To focus on Zionism in fact weakens the pretext for U.S. involvement in the Middle East. Many people attempt to justify U.S. imperialism on economic grounds as “the need for the resources”. However your piece, like many who spread the “War For Oil” mantra results in diminishing the role Zionism plays in ADVANCING U.S. imperialism abroad as well as ADVANCING racism WITHING the U.S.

  37. Hue Longer said on June 28th, 2009 at 3:37am #

    Deadbeat,

    And I’m still waiting for you to stand corrected on this…not because of ego but because it will help with future discourse….

    “Oh really that Iraq was not under “effective” hegemony. Iraq was suffering under the sanction that lasted from the end of the first Gulf War in 1990 through the invasion of Iraq in 2003. Those sanction led to the deaths of 500,000 children and crippled Iraq’s economy. Can you guys do any better”?

  38. Max Shields said on June 28th, 2009 at 6:05am #

    DB,

    Anyone who has been on DV for a month knows your mo. It’s consistent and your denial of US hegemony (which is what an imperial empire does by definition) is done either by ignoring all efforts to bring your attention to it; or through your lashing out by coming up with your – “you must be a Chomsky-Zionist”.

    The US invasion of Iraq had multiple motives, but among them (and central) is the control of the primary resource in the region. Creating bases in a central location (Iraq) was and has been the outcome of that invasion. I would not overstate “oil” but it is a pivotal gateway to be controlled by the world’s only Empire – USA.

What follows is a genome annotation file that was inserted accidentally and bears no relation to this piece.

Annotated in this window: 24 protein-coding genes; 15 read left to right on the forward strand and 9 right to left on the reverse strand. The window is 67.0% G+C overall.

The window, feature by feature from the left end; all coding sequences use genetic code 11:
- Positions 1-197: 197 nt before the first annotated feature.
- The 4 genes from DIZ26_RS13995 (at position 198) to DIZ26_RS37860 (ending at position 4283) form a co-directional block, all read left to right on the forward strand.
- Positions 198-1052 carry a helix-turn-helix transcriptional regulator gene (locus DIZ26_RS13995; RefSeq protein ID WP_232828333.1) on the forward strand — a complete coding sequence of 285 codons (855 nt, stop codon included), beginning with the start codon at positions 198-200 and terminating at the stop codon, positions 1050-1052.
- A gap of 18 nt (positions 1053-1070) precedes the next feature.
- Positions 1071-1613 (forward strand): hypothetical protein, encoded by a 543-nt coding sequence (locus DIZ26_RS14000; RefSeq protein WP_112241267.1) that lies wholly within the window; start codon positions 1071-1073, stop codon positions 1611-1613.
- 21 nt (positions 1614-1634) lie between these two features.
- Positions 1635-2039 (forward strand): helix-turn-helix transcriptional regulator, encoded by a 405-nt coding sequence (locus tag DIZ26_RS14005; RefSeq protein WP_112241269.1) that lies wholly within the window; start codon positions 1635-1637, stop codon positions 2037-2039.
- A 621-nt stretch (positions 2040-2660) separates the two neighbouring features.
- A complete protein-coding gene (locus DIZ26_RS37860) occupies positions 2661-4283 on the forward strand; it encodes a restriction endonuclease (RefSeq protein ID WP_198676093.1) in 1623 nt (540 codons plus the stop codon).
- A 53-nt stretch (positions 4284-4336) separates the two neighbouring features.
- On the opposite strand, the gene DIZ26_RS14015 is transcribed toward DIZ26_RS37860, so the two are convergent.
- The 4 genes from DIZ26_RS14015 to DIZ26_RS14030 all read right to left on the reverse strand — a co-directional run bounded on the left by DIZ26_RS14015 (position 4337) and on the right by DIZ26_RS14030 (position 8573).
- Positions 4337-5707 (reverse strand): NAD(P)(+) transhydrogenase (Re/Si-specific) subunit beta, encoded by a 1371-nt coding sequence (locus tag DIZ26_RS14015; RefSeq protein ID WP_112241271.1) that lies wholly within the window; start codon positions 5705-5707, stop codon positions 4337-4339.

39. bozh said on June 28th, 2009 at 6:19am #

    Sargon , ruler of akkad 2350-2300, was known as “the ruler of four quarters of the earth”.
    he was also divine. More, than obama, but O is also divine to some degree to perhaps 60% of US pop.
    so, it seems to me every empire sought to expand. Expansions may stop for a while and then [de] accelerate but the telos, methinks, is always there.
    expansions speed up or slow dwn due to unforeseen changes which forces an empire to employ new lingo and new tactics but the old telos remains.
    thus, the land robbers in israel with the fervent help [my deduction] from 90-99.97% of the adherents of christo-judaic cult want more land robbery.
    the christo-judaic cult is now in accelerating mode. Until at least it reaches the chinese wall or kiev.